If you can, do this 10 or so times in a row. Keep training sessions short, for only around five minutes. Do this two or three times a day, at times when the dog is more likely to be attentive and interested in food. When teaching them to lie down, focus just on this one task.
Add hand signal
When they are getting the idea, you can add a hand signal. Typically this is a palm facing towards the ground. You can hold the reward between your fingers in this hand so they pay attention to it. Later, you can move the reward to the other hand as you start to phase it out. Start with an obvious signal, then gradually reduce it until a wrist-flick is enough.
Vary where and when
When they are comfortable lying down, get the dog used to lying down on command anywhere and at any time. If you have been training indoor (often a good start place), go into another room, go outdoors, go out of the house area. Eventually they will be able to lie down anywhere, reliably, on command.
Use it as a calming command
When they are fully trained, use 'down' as a command to calm them when they are excited about something, such as having dinner or going for a walk. Now, instead of bouncing around the place, they know that lying down will get them to a wonderful reward more quickly.
Add 'stay' and 'up' commands
When they are lying down, teach them to 'stay' down for increasingly long periods, and only get up when you give the 'up' command. Give a reward for obeying these commands.
Lying down is a typical precursor to having the dog stay in one position. It is useful for keeping them in one place, and consequently away from other places. As such, it can effectively be a 'no', a preventative command.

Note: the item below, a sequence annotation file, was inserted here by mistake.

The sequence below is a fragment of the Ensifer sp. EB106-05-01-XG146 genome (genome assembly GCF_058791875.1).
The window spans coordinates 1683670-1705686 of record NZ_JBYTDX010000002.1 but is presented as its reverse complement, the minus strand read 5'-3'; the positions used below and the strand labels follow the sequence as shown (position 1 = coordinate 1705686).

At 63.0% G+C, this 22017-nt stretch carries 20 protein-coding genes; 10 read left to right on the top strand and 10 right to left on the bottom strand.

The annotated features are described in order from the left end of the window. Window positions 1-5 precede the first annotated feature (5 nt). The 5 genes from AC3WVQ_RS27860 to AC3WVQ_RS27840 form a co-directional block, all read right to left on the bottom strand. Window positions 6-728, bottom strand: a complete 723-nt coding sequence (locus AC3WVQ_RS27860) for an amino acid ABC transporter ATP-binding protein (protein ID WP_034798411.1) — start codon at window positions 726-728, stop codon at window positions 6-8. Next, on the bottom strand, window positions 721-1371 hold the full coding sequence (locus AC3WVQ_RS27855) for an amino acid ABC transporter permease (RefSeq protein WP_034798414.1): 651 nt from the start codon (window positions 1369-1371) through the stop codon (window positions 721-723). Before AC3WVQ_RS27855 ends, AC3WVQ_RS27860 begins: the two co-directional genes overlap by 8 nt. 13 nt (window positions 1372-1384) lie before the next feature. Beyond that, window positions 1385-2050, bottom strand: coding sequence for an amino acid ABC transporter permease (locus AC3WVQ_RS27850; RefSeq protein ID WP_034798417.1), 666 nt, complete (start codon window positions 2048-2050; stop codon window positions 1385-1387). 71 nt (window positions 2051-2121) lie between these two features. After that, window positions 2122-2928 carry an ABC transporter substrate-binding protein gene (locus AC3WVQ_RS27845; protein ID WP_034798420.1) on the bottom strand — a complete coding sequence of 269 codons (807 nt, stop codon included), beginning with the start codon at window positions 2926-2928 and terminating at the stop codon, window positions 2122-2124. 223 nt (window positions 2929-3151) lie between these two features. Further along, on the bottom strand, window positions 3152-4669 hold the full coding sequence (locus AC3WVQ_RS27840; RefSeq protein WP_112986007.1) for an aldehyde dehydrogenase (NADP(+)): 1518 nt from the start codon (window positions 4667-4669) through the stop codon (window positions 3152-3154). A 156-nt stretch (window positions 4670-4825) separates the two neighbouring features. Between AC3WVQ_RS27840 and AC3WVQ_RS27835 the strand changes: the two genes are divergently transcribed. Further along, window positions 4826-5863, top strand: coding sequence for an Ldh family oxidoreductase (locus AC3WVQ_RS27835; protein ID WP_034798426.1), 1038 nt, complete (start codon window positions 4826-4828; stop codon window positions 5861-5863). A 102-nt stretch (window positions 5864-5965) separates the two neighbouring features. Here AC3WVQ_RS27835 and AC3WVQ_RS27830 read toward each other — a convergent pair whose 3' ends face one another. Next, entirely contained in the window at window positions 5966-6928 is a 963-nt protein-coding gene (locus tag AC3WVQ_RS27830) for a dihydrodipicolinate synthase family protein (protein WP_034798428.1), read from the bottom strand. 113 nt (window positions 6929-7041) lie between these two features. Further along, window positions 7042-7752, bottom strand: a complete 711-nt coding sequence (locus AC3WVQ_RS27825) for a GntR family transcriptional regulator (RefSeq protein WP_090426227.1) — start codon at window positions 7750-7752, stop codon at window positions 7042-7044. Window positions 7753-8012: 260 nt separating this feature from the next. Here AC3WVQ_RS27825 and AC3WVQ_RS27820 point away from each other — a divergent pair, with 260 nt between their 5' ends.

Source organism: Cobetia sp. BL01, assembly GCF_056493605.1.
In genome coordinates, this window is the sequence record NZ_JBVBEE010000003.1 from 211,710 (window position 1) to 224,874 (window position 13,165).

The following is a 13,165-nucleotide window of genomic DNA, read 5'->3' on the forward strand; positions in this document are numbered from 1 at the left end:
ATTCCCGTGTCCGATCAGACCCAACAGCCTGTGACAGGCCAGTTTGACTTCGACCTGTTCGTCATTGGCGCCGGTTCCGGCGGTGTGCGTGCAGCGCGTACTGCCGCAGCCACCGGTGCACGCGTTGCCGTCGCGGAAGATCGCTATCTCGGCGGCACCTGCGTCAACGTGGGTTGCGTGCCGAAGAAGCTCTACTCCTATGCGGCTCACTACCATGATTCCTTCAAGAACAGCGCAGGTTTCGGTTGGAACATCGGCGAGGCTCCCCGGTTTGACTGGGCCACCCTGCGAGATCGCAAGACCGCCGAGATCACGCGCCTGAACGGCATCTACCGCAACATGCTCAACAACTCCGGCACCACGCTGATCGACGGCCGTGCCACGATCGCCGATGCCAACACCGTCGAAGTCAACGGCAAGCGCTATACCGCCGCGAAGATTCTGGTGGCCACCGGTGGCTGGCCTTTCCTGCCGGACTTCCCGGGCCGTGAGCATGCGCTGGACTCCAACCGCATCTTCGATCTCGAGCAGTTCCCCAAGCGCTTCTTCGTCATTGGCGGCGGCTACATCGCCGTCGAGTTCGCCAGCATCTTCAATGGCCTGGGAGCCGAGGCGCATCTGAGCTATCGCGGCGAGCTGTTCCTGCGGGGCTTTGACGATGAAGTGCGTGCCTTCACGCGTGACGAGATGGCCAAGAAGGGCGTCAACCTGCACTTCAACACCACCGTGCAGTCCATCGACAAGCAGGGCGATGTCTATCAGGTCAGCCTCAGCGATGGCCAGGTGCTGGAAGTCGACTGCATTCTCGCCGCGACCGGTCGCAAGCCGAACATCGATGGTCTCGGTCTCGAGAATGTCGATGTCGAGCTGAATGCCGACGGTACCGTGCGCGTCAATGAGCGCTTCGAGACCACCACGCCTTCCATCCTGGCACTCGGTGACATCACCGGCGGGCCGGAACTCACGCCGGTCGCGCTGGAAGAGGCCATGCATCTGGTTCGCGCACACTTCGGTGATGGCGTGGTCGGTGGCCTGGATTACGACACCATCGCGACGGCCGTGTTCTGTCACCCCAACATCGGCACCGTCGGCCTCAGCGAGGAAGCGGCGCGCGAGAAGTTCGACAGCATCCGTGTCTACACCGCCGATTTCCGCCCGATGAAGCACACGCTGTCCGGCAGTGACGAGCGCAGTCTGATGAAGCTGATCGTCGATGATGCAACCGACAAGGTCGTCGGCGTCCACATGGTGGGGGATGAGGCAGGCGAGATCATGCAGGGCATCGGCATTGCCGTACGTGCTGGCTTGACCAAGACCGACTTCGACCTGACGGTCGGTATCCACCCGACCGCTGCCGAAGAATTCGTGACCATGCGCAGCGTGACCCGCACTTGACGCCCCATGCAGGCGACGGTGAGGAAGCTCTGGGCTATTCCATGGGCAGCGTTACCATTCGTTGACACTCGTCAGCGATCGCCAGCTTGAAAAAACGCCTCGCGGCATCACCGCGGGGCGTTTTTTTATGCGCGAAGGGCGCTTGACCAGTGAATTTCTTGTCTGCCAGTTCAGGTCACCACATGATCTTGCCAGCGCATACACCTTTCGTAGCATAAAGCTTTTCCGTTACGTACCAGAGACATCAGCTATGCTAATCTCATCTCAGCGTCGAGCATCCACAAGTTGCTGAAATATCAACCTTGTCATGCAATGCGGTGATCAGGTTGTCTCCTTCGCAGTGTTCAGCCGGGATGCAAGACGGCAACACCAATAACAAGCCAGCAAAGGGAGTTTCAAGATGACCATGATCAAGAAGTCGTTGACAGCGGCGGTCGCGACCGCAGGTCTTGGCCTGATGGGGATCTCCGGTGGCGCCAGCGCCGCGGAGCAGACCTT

Dogs do not like lying down because being lower is a position of inferiority. Dogs are hierarchical and need to know where they stand relative to other dogs (and people are often seen as kind of honorary dogs). They want to know who's the boss and who must always give way. When dogs meet and one lies down, it is often an indication of submission.
In the inverse, dogs like being higher up, standing at the top of the stairs, on a rock or otherwise being above others. While this means they can leap down and attack, they seldom want to do this. It is more about feeling safe and comfortable. They may even think it is a bit of fun being higher up for a change.
In other words, if lying down makes the dog feel less safe, if you want them to do so at command, you need to make sure they feel comfortable with you. Imagine the view of you from a dog's position. You are huge. They have to crane their necks just to see your face. Lying down makes you look even higher.
As with training the dog to do other things, you need to be consistent and help them to want to obey.
The word 'down' naturally is said in a lower pitch (due to the 'ow' sound). This can sound like scolding to a fearful dog. If this seems likely, try another word like 'lie'. Try to avoid a complex sequence of words, such as 'lie down', that could confuse your dog.